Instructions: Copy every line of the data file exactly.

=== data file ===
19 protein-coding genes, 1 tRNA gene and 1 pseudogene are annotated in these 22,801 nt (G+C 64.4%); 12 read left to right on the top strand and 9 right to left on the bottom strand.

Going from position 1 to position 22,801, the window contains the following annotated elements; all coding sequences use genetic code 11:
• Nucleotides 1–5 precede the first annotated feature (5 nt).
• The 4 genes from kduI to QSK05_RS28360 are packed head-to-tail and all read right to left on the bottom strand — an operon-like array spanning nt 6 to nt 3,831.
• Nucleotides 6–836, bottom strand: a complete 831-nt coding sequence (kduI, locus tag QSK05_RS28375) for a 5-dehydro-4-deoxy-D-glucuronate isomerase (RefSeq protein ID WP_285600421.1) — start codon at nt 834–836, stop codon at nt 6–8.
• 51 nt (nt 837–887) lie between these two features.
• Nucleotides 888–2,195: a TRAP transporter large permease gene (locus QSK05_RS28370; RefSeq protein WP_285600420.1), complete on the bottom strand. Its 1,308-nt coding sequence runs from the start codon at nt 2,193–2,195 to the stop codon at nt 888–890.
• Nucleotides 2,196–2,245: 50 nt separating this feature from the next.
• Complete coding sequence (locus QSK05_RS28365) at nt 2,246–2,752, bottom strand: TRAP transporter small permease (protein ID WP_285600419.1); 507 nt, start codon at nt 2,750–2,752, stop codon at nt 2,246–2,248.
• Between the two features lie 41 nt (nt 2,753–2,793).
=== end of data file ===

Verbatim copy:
19 protein-coding genes, 1 tRNA gene and 1 pseudogene are annotated in these 22,801 nt (G+C 64.4%); 12 read left to right on the top strand and 9 right to left on the bottom strand.

Going from position 1 to position 22,801, the window contains the following annotated elements; all coding sequences use genetic code 11:
• Nucleotides 1–5 precede the first annotated feature (5 nt).
• The 4 genes from kduI to QSK05_RS28360 are packed head-to-tail and all read right to left on the bottom strand — an operon-like array spanning nt 6 to nt 3,831.
• Nucleotides 6–836, bottom strand: a complete 831-nt coding sequence (kduI, locus tag QSK05_RS28375) for a 5-dehydro-4-deoxy-D-glucuronate isomerase (RefSeq protein ID WP_285600421.1) — start codon at nt 834–836, stop codon at nt 6–8.
• 51 nt (nt 837–887) lie between these two features.
• Nucleotides 888–2,195: a TRAP transporter large permease gene (locus QSK05_RS28370; RefSeq protein WP_285600420.1), complete on the bottom strand. Its 1,308-nt coding sequence runs from the start codon at nt 2,193–2,195 to the stop codon at nt 888–890.
• Nucleotides 2,196–2,245: 50 nt separating this feature from the next.
• Complete coding sequence (locus QSK05_RS28365) at nt 2,246–2,752, bottom strand: TRAP transporter small permease (protein ID WP_285600419.1); 507 nt, start codon at nt 2,750–2,752, stop codon at nt 2,246–2,248.
• Between the two features lie 41 nt (nt 2,753–2,793).